Friday, 19 September 2014

A Most Primitive Moth

Meet Sabatinca sterops, one of the world's most primitive moths. Fossils of related species in the family Micropterygidae have been found in amber in Lebanon that date back at least 120 million years.

But why is it considered "primitive". Well, it bears the following combination of characteristics: chewing mouthparts (most Lepidoptera have sucking mouthparts or no mouthparts at all as adults); raised hair-scales and the forewings and hind wings are similar in shape and venation. These are considered basal features in the Lepidoptera.

Nine Australian micropterigid species are known. Most occur in eastern rainforests including Tasmania. Several species are purplish or with dark bands and are of similar size. All are presently included in the genus Sabatinca but have been divided into two groups. One, "The Australian Group", includes the "golden species" of which S. sterops is a member.

We encountered large numbers of this moth recently on the lower slopes of Mt Lewis (ca. 700 m), Queensland. They were most active dusk and shortly thereafter. Mt Lewis is covered by rainforest and it is incredibly dry at this time of the year. Some saplings are wilting because of the lack of moisture. Larger trees are dropping leaves. the undergrowth of annuals is mostly dead. So it was surprising to see this small moth flying in large numbers in the undergrowth.

S. sterops measures only 2.5 mm from head to tip of wings. The adults are said to visit flowers where they feed on pollen. Little is known of the whereabouts of the larvae of many species. Some have been found in rotting logs. It is hard to imagine the tiny caterpillars surviving in the dry soil of the rainforest. They may be associated with liverworts or other primitive plants present on branches or rocks.

S. sterops is known from specimens taken from Cooktown to Mission Beach, Queensland. With the tens of specimens we found at our site on Mt Lewis, there must be millions of the moths spread over its geographic range.


Literature
Zborowski, P., Edwards, T. 2007. A Guide to the Australian Moths. CSIRO Publishing, 214 pp. Collingwood, Vic.

Tuesday, 2 September 2014

A Small Mystery Solved

By the way, Spring is springing and it is good to see some regulars back in the blog business (see Snail's blog noted to the left of this offering).

A trip out Dimbulah way seemed slightly less than successful the other night until a I took a closer look at three tiny black and white cockroaches that appeared at the light sheet.


It seems they are the second known representatives of what was described as Ectoneura hanitschi (Burmeister). The type was photographed and appears on p. 250 of the cockroach guide. It is a small species measuring only about 5 mm it was attracted to Blacklight on a cool and windy night.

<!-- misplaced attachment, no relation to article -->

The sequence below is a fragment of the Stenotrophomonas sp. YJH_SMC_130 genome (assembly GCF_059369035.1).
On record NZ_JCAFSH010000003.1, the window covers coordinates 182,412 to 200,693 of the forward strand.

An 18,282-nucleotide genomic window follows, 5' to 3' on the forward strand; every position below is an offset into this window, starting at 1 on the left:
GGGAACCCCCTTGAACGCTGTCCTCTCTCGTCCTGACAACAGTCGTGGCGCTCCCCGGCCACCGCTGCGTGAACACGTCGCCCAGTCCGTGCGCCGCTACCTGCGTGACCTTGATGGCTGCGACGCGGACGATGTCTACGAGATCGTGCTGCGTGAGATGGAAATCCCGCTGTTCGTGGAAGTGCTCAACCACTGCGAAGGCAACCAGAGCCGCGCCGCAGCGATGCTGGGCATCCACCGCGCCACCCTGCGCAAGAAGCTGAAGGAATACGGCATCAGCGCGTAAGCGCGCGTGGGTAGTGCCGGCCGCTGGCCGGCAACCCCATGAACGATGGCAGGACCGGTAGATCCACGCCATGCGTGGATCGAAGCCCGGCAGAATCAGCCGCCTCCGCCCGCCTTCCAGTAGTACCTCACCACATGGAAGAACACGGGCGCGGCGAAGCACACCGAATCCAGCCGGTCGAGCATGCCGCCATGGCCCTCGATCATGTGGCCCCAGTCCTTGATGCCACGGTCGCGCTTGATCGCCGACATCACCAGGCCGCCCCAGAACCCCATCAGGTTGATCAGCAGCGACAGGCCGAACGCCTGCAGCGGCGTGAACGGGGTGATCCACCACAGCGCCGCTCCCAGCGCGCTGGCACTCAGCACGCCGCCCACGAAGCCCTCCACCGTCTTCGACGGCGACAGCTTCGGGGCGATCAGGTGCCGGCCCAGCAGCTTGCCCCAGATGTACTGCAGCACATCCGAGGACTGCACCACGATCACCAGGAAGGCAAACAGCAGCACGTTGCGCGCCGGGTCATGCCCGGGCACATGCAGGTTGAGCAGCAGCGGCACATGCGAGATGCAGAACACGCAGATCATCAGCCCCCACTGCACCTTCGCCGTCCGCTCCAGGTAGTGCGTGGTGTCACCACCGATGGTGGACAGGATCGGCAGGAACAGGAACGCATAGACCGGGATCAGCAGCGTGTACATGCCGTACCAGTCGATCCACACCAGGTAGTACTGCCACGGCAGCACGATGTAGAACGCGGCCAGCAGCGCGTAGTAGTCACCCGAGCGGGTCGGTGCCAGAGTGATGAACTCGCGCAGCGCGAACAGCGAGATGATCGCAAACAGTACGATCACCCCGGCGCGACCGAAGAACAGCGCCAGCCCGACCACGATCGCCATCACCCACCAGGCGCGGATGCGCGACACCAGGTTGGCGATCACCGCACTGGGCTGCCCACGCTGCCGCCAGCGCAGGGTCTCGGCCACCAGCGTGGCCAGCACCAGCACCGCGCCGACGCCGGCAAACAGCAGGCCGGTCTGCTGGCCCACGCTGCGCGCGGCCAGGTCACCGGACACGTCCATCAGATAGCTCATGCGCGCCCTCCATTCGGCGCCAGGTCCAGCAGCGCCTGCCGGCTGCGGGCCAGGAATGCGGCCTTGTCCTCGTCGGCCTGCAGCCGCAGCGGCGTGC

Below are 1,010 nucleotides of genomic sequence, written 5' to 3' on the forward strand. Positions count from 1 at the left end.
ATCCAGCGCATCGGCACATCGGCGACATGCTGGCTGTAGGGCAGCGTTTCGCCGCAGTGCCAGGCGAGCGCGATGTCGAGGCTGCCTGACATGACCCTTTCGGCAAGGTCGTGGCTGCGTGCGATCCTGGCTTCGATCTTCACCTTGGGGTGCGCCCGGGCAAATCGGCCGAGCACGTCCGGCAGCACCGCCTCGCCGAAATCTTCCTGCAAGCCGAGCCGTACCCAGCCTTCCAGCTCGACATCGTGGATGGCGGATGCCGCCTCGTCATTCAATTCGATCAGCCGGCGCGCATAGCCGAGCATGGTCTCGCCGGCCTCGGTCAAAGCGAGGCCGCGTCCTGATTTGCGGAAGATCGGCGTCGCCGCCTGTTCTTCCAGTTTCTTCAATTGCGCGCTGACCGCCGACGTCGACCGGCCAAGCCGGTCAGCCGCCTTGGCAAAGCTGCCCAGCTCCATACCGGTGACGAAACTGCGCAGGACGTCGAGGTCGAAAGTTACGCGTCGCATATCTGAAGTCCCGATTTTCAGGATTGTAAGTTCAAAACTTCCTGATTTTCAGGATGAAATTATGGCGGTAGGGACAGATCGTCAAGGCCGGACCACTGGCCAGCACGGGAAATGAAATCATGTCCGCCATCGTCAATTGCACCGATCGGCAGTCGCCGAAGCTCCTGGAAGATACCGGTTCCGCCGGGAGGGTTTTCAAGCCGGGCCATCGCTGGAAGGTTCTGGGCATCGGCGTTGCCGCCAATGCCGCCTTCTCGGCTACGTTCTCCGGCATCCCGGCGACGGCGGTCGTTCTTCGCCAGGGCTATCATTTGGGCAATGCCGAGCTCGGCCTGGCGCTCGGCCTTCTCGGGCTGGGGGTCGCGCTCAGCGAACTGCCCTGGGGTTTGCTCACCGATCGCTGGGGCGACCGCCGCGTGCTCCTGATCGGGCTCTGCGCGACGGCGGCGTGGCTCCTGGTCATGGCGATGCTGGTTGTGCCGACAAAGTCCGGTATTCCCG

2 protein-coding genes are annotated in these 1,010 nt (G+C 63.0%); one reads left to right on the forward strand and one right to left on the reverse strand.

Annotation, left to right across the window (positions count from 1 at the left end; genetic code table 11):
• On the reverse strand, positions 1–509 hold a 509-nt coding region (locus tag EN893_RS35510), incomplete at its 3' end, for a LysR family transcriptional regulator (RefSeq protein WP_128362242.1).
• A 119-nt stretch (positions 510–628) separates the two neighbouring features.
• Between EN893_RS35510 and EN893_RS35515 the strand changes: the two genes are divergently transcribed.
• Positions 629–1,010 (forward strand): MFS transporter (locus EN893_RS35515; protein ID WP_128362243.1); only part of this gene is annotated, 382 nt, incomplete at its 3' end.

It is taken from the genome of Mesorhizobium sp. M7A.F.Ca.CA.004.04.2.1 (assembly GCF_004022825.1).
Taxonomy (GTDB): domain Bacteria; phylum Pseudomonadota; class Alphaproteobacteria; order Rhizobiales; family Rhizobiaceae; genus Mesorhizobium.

This lovely photo by Buck Richardson does not portray the dry, dusty and rather miserable habitat of the foreground. The light sheets were positioned not far from this "idyllic" setting. Trees included several eucalypts, Acacia, Grevillea and several small shrubs. The understory was largely grass, Speargrass, Heteropogon contortus, and Kangaroo Grass, Themeda. There were termite mounds close by and these may harbour this cockroach. But with 3 specimens showing up at light, the cockroaches could spend the day under loose bark or in leaf litter or elsewhere, who knows?

A few words about "hanitschi". This species was described from Burnside, Northern Territory. This locality is hundreds of kilometres from the Dimbulah site. Burnside is probably in the vicinity of what is now Marrakai, NT. We are a bit unsure of the precise location at this point. The original specimen was collected by Edward Handschin many years ago and described by Princis in 1965 as a "replacement" name for a taxon described by Richard Hanitsch in 1934.

The Burnside habitat is probably ecologically similar to the site near Dimbulah. In fact, several katydids reflect a broad distribution across the Top End of Australia. They include Conocephalus upoluensis (Karny), Nicsara bifasciata (Redtenbacher) and Chlorobalius leucoviridis Tepper just to name a few. So it is not entirely surprising to find an insect from two such widely separated localities. It seems quite possible that this cockroach will be found at locales between the two places should someone care to look.

Based on the specimens found near Dimbulah, this cockroach is misplaced in the genus Ectoneura. It is more appropriately ascribed to the related genus Choristima based on the presence of a single apical spine on the fore femur and the minute punctures on the pronotum. Chortistimas are typically more robust than most Ectoneura cockroaches.